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What Are You Giving Yourself This Holiday?

And it doesn’t matter how you wrap it …

ADHD means that you will have to deal with stuff.

And this time of year you’ll have even more to deal with.

All those things I talked about yesterday, for instance, and then all the fall out from all those things over the weeks following the holidays.

I mean, you know as well as I do that we are going to drop the ball on a few things. Well, I know I will.


Yeah. I used to spend a lot of time making excuses for why things didn’t get done.

Bad luck was a favorite go to for that.

And rewriting history, deciding that I had decided not to do something. Or looking at the results and deciding that they were better than if I had done something I intended to do and so it was right that I didn’t follow through and I probably knew that subconsciously …

What a pile of …

Tinsel! Yes, what a pile of tinsel, tangled, glittery logic that can be twisted to fit. The fact that I used false logic might be part of why I feel the way I do about the false logic that people use to market fake cures and aids for ADHD.

When I was diagnosed with ADHD and had to start accepting responsibility for my actions in that light, I spent a good chunk of time feeling guiltier and guiltier about my past.

At one point, like hitting rock bottom with my drinking, I had to stop and say, “I can’t change what has gone before. I can only accept the past and learn from it.”

What have I learned?

I’ve learned lots. But the thing I’ve come to realize lately is no matter how much I accept my ADHD and try to cope with the effects, deal with my interactions with the world and proceed to the perfect life I’d like to have … I still have ADHD, and it still kicks my ass every now and then … well, daily, really.

And I rail against that. I struggle and push. I push hard.

The problem is …

No matter how hard I push, no matter how much I rail and struggle, like ADHD medication, once I let up, things go back to the way they were.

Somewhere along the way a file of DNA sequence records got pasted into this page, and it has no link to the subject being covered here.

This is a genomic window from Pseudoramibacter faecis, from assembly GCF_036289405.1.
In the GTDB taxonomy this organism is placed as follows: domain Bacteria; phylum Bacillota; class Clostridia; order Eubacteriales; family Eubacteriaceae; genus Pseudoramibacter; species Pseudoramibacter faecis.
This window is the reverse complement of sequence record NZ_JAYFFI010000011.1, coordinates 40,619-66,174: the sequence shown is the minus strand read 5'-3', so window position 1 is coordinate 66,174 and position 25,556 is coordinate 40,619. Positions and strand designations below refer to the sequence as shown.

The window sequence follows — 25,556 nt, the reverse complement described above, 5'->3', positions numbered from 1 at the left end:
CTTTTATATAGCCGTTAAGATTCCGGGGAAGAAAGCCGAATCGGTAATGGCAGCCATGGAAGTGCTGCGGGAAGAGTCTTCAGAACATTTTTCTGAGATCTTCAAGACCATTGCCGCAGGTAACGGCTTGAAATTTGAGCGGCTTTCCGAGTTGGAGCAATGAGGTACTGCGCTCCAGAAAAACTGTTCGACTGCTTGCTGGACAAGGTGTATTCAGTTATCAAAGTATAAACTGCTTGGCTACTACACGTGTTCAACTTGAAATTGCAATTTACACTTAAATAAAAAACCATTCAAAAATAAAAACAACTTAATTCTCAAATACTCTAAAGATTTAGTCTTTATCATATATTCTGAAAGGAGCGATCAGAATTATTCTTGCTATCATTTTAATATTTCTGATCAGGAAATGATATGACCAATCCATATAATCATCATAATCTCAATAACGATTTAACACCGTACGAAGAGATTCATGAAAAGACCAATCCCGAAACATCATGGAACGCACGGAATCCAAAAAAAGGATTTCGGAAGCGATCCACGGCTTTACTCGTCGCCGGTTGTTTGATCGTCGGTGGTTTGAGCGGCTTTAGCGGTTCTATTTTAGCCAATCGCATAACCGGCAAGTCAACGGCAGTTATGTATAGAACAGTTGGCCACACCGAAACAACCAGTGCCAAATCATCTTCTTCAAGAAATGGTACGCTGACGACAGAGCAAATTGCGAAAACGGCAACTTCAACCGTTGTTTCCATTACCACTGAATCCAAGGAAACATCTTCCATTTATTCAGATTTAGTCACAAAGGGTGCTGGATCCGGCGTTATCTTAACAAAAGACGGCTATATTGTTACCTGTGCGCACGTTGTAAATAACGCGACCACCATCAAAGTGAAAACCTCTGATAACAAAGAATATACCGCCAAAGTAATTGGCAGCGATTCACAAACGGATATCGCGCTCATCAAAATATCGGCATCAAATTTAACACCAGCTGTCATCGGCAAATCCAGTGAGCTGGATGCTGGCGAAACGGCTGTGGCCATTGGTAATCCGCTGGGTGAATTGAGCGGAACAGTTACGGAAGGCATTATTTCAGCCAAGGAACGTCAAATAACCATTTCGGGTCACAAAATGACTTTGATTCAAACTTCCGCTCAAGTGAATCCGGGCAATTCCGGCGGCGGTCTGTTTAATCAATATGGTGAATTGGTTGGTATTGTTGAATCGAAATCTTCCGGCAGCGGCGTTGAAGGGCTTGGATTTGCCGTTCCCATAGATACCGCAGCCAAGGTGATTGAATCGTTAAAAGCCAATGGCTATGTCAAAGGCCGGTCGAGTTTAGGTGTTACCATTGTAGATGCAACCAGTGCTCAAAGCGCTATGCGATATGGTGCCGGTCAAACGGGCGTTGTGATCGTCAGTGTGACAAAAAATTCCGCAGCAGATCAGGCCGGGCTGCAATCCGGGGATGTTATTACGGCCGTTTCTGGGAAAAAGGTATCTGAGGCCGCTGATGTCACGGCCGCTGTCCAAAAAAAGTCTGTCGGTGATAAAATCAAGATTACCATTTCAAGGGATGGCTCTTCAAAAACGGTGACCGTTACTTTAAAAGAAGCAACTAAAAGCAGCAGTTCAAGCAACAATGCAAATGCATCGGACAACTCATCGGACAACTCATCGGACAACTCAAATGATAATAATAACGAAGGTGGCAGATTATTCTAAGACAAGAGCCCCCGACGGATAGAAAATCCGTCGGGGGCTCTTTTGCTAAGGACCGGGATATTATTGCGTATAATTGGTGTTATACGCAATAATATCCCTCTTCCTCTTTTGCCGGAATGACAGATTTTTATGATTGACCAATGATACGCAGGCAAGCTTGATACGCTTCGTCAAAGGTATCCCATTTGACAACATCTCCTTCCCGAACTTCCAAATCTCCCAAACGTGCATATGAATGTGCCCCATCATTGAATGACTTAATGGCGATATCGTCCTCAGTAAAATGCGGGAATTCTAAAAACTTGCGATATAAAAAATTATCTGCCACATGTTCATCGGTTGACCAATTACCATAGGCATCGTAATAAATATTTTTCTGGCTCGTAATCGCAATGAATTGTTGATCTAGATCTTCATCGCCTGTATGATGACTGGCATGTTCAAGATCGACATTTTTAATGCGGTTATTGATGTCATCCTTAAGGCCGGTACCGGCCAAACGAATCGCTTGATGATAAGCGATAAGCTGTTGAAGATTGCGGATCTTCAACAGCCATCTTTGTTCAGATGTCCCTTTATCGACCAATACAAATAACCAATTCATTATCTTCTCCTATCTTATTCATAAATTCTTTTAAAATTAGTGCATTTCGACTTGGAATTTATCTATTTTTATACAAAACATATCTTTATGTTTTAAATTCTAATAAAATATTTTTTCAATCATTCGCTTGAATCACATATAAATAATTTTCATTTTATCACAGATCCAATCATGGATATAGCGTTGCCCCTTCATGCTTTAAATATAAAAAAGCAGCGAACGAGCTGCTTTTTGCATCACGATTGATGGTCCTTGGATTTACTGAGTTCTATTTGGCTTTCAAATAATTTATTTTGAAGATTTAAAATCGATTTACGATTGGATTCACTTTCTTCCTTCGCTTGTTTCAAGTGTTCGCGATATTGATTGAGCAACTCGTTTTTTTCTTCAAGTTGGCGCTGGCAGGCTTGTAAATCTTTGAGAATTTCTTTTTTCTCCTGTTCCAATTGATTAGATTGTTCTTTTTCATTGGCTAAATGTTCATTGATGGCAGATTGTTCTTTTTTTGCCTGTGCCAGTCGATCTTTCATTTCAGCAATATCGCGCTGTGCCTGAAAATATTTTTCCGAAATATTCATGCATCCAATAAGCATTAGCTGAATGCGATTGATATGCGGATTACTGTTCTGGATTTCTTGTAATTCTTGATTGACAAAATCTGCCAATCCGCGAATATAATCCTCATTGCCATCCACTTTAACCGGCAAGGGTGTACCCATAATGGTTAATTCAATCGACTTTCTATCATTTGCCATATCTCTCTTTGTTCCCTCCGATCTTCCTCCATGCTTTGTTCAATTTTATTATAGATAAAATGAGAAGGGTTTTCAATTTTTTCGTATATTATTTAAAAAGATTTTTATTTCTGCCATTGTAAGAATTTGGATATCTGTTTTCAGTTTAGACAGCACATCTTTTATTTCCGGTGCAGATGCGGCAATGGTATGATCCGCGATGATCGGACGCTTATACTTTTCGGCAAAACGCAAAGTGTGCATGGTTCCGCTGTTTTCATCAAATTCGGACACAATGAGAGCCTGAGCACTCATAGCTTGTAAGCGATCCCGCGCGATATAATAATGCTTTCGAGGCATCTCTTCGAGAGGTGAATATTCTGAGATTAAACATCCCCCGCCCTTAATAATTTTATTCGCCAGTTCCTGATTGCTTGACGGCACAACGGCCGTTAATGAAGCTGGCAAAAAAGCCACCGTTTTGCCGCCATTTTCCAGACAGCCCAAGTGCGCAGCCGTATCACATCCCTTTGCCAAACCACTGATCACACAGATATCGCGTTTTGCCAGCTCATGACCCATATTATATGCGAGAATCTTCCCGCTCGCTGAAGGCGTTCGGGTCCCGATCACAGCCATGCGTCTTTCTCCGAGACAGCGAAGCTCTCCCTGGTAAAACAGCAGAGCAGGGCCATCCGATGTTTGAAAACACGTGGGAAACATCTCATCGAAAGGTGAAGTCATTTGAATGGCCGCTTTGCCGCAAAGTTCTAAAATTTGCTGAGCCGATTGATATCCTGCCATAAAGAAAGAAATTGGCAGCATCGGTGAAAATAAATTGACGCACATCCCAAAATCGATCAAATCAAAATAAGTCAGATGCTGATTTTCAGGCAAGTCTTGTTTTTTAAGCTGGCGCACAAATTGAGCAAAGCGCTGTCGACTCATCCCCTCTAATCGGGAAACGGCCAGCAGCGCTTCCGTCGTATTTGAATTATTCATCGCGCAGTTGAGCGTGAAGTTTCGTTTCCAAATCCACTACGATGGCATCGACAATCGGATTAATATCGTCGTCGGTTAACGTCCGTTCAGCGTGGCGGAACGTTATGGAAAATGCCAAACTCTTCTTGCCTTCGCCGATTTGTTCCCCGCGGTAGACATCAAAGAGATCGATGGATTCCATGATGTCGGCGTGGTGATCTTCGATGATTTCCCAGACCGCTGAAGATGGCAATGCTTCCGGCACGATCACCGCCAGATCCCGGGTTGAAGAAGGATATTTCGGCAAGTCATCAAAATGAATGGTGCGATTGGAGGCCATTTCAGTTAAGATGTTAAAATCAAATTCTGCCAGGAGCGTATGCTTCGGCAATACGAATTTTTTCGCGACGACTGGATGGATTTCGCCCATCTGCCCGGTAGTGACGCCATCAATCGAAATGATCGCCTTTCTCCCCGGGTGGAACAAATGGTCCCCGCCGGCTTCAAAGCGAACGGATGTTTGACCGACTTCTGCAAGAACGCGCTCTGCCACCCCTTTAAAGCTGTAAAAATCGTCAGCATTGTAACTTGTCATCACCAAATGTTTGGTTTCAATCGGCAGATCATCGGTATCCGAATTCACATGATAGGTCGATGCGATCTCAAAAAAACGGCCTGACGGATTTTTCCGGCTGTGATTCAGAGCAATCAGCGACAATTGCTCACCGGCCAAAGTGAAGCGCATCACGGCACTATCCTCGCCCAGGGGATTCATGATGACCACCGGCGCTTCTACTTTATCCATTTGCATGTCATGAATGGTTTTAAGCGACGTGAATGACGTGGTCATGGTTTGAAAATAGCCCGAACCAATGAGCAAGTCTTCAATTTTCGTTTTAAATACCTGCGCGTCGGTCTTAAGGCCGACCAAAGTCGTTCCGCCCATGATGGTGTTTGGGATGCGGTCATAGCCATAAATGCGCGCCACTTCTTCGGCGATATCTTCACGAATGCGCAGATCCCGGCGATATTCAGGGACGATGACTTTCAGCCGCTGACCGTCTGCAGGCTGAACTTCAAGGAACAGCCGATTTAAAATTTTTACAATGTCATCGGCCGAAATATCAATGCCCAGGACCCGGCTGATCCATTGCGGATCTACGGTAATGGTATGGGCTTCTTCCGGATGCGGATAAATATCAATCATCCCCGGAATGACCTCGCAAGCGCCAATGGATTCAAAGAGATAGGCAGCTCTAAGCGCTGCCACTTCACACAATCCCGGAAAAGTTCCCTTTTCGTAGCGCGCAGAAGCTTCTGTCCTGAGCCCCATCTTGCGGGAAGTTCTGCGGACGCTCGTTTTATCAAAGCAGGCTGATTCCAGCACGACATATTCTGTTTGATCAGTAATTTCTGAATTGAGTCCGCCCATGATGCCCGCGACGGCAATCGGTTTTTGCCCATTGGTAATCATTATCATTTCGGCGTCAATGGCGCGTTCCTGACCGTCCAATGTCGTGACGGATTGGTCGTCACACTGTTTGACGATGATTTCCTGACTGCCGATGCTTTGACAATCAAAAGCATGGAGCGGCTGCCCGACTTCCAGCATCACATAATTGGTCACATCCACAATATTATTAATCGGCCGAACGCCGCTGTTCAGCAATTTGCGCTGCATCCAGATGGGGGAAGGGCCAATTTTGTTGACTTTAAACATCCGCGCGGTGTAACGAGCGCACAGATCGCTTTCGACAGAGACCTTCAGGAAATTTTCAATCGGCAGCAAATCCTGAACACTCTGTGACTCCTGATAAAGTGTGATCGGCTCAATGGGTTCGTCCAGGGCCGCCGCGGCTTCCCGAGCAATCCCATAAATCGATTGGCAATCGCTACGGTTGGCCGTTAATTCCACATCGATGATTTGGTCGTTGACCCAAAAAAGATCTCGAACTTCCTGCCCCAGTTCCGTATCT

So I’ve learned to sort out the easiest coping strategies that have the greatest effect and use them constantly.

The habits that cost little but cause lots of good are the good things. Taking the laundry basket out into the hallway so I remember to to put laundry away instead of leaving it in the laundry room is a good example.

And this time of year?

This time of year I’ve learned this one very good coping mechanism. Go easy on yourself. When you feel guilty about something, put that guilt aside for a couple of weeks.

For one thing, if you don’t punish yourself over it than others may not even notice. Maybe the thing you’re feeling guilty about isn’t even noticeable unless you point it out.

And for another, if others are going to punish you, why waste your time reinventing their wheel. Use your energy to make sure other things go well. And not expressing guilt may also temper their punishment too.

And remember

How you feel about yourself will always be the more important thing. That’s what you have to live with, you’re who you have to live with. Be kind to yourself and promise yourself you’ll try to help work these things out later.

Give yourself and your friends and family the gift of a joyful you for the season.

Be the spirit of the holidays and start by being good to yourself.

Please? And thank you. You’re important to me.

What Are You Giving Yourself This Holiday?

Kelly Babcock

I was born in the city of Toronto in 1959, but moved when I was in my fourth year of life. I was raised and educated in a rural setting, growing up in a manner I like to refer to as free range. I live on the traditional lands of the Chippewas of Nawash in an area where my family history stretches back 6 or 7 generations and my First Nations friend's families go back hundreds of generations. I was diagnosed with ADHD at the age of 50 and have been both struggling with the new reality and using my discoveries to make my life better. I am a freelance writer and I write two blogs here at Psych Central, one about living with ADHD and one that is a daily positive affirmation that acts as an example of finding the good in as much of my life as I possibly can.

Find out more about me on my website: writeofway.

email me at ADHD Man

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APA Reference
Babcock, K. (2018). What Are You Giving Yourself This Holiday?. Psych Central. Retrieved on August 14, 2020, from


Last updated: 12 Dec 2018
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